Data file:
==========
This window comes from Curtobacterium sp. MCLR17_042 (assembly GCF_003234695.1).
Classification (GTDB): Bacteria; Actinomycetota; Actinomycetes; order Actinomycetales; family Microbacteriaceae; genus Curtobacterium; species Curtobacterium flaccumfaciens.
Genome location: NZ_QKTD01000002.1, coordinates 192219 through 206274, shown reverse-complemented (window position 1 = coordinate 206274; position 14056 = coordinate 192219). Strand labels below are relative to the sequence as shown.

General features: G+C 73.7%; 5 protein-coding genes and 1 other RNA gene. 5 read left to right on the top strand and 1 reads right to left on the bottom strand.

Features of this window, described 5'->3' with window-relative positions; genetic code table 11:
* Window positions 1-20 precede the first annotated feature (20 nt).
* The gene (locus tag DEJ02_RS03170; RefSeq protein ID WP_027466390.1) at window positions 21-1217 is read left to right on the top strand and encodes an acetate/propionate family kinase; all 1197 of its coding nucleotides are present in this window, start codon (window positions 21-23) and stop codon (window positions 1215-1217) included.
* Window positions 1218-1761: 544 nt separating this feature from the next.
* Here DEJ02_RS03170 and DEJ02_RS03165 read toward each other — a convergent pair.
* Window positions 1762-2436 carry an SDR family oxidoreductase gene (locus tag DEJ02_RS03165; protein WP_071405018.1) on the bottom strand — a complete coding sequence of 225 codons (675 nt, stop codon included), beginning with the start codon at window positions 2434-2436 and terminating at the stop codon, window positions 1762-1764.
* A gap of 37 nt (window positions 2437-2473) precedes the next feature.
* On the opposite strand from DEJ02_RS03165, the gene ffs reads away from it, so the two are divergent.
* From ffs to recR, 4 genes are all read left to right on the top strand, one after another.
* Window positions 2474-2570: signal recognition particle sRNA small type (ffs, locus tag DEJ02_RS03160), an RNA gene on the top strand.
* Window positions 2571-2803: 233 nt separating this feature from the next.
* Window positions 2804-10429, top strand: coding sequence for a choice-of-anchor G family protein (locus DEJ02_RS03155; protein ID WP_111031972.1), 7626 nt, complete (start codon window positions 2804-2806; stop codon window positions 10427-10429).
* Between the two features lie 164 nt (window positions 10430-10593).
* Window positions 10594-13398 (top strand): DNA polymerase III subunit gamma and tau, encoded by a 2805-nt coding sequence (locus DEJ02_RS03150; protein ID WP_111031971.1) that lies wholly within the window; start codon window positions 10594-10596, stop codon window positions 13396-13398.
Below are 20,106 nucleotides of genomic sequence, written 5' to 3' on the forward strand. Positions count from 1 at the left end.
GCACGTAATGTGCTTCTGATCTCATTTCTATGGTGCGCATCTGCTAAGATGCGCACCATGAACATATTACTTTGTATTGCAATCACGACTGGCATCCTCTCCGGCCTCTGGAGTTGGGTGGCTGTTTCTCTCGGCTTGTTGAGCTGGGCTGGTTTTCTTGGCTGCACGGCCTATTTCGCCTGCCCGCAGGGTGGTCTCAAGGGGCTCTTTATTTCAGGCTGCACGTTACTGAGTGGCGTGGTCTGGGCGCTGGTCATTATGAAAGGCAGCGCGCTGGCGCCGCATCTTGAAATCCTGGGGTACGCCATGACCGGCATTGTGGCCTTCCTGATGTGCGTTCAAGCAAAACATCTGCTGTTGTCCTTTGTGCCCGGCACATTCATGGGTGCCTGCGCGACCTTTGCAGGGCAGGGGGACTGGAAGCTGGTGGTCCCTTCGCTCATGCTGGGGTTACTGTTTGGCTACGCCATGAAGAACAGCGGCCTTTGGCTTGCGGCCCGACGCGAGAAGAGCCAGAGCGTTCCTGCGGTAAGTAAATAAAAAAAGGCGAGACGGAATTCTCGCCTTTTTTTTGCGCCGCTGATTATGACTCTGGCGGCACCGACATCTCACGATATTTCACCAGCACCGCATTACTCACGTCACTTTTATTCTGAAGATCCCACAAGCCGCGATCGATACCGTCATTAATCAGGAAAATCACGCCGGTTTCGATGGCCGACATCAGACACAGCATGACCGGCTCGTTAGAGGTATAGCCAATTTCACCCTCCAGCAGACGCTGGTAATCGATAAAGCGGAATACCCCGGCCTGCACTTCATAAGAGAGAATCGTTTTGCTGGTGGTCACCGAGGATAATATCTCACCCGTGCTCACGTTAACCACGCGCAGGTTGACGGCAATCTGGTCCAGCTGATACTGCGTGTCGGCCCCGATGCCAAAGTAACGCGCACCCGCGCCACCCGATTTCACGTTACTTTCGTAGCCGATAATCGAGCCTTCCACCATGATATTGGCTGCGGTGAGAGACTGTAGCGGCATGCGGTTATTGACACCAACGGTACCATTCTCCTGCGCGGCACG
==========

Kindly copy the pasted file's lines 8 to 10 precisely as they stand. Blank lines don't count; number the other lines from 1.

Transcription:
* Window positions 1218-1761: 544 nt separating this feature from the next.
* Here DEJ02_RS03170 and DEJ02_RS03165 read toward each other — a convergent pair.
* Window positions 1762-2436 carry an SDR family oxidoreductase gene (locus tag DEJ02_RS03165; protein WP_071405018.1) on the bottom strand — a complete coding sequence of 225 codons (675 nt, stop codon included), beginning with the start codon at window positions 2434-2436 and terminating at the stop codon, window positions 1762-1764.